Ars Fatuous

  1. There is no center. There is a sign on the street that suggests a centre: Department of People. People work for this department. They are ordered in a hierarchy, an ascending chain of people placed one above the other and at the top of which sits a single individual. He thinks of himself as the centre. His orders are vague, but, like religious pronouncements, are interpreted by those in the chain below him, are made explicit, are enacted upon the world.

A shelf of neatly stacked folders unsplash-logo Image by Maarten van den Heuvel

  1. The links in the chain listen. They already have existing orders and the new ones, vague and unsatisfactory, are embellished and refined and made anew. The chains become entangled and sometimes the links between each other are unclear, and the people live and make spaces for themselves in the interstices, both person and link, interpreter, shaper, enactor.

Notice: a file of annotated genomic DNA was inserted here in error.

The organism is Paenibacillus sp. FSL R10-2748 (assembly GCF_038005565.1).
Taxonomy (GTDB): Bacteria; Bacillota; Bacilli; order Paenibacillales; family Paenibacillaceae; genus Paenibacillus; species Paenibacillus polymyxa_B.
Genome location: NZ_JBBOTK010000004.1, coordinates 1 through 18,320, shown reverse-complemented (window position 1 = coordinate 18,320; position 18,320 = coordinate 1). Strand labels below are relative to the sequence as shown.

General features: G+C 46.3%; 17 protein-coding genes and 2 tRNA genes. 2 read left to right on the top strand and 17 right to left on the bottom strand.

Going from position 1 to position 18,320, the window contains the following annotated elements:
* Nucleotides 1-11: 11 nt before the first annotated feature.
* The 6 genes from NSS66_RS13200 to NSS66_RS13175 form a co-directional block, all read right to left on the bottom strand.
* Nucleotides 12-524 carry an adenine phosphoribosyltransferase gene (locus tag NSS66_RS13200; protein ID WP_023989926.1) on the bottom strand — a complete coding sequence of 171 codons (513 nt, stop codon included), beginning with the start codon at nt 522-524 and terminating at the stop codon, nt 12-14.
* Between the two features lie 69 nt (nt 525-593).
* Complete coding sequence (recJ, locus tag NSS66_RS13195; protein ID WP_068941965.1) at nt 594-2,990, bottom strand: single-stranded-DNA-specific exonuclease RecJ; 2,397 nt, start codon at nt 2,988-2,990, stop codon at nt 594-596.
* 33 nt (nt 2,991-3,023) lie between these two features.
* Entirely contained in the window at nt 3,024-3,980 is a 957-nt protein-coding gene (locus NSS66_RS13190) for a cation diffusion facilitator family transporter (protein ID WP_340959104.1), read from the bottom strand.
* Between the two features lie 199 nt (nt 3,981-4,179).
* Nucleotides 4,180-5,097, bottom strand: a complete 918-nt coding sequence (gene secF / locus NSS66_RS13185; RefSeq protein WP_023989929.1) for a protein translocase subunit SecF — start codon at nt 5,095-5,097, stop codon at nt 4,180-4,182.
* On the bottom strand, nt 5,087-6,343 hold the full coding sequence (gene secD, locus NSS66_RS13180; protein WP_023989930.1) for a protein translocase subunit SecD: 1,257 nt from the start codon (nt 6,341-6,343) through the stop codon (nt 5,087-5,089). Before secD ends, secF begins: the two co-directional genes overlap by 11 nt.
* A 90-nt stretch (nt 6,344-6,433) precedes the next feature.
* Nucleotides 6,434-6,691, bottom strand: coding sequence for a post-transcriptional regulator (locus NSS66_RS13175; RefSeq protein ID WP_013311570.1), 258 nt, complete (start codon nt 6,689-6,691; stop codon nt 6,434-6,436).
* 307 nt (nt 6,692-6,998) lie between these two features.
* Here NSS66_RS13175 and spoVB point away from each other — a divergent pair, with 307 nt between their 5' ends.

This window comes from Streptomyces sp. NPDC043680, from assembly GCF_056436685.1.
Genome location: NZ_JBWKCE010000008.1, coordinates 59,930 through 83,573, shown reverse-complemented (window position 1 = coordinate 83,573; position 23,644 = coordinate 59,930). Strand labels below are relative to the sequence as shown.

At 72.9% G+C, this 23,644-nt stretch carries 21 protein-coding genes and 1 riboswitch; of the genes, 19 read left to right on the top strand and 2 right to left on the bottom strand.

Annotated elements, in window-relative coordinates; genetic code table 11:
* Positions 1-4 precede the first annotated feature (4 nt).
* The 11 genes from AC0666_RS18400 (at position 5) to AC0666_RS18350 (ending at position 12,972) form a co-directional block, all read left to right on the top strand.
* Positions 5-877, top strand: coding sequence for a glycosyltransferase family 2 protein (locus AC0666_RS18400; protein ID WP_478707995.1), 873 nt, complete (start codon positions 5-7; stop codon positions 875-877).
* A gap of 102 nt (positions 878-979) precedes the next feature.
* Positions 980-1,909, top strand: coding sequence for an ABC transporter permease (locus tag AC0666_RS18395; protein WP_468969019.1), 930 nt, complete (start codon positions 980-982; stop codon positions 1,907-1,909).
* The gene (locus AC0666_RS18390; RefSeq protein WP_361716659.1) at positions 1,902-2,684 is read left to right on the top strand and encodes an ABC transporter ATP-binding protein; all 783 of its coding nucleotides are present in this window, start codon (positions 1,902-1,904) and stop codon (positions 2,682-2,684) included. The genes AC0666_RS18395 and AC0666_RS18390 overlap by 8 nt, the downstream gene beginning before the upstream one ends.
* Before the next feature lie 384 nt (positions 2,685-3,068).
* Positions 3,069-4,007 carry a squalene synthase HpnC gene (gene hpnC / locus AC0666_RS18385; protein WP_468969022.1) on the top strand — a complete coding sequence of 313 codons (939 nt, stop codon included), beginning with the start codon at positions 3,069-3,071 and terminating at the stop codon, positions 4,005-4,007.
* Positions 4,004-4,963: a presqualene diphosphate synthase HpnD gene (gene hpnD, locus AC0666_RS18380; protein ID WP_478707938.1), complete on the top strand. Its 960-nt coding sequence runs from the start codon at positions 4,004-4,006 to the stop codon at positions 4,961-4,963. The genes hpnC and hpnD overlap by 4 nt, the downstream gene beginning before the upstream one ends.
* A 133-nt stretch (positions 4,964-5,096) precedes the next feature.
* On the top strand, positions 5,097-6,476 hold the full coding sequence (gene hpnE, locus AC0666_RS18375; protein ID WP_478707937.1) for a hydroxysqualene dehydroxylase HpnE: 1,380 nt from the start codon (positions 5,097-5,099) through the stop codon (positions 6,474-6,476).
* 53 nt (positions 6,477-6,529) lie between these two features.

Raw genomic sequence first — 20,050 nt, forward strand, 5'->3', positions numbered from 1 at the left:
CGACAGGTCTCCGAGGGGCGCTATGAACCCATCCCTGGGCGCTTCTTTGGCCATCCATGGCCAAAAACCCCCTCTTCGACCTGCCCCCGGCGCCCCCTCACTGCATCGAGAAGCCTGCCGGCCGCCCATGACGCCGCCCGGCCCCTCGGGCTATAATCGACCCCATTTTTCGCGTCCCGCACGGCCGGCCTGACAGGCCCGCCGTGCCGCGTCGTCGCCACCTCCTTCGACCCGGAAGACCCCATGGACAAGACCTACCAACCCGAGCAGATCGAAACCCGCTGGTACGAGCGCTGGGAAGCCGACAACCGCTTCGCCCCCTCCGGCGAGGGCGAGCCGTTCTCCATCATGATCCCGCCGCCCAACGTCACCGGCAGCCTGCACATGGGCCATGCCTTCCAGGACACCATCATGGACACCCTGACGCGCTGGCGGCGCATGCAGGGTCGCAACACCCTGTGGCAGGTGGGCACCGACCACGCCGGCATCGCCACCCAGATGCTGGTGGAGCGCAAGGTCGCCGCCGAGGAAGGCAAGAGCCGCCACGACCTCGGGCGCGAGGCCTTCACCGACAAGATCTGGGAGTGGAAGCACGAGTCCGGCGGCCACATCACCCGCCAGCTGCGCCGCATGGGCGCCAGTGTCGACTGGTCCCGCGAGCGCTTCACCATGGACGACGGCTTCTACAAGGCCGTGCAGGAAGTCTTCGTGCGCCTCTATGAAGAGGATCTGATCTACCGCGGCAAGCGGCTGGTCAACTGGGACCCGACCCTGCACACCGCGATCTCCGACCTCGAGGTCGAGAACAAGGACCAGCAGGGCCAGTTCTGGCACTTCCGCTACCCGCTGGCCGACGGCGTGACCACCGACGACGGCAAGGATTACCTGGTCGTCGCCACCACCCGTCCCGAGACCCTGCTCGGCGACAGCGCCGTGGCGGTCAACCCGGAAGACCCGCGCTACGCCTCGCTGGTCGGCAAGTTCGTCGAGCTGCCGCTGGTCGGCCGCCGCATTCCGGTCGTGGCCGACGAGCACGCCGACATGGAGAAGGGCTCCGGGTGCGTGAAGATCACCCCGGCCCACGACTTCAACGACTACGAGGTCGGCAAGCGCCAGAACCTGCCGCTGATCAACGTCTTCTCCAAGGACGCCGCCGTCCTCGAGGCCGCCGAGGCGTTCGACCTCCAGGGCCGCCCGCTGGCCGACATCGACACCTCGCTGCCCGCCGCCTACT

2. You’ve heard the stories from your friends, of their supplications to the Department. Now it is your turn: you visit. you queue, your are told what forms to fill in (you are given no pen, but you have brought your own), what desk to hand the forms in to (no dear, you need to fill in form 26a revision ii, not 26a), where to get 26a revision ii (revision ii is unavailable, but you’re given revision iib), but by then you’ve paid the application fee with the wrong cashier and no refunds are to be given, although after lunch the correct cashier opens and the long queue does move, occasionally, and you wait in line until it’s 15:00 (how did the day disappear?) and you’re given a hand written reference number and told that the Department is closing for the day, could you please return tomorrow with your forms appropriately dated for tomorrow, thank you.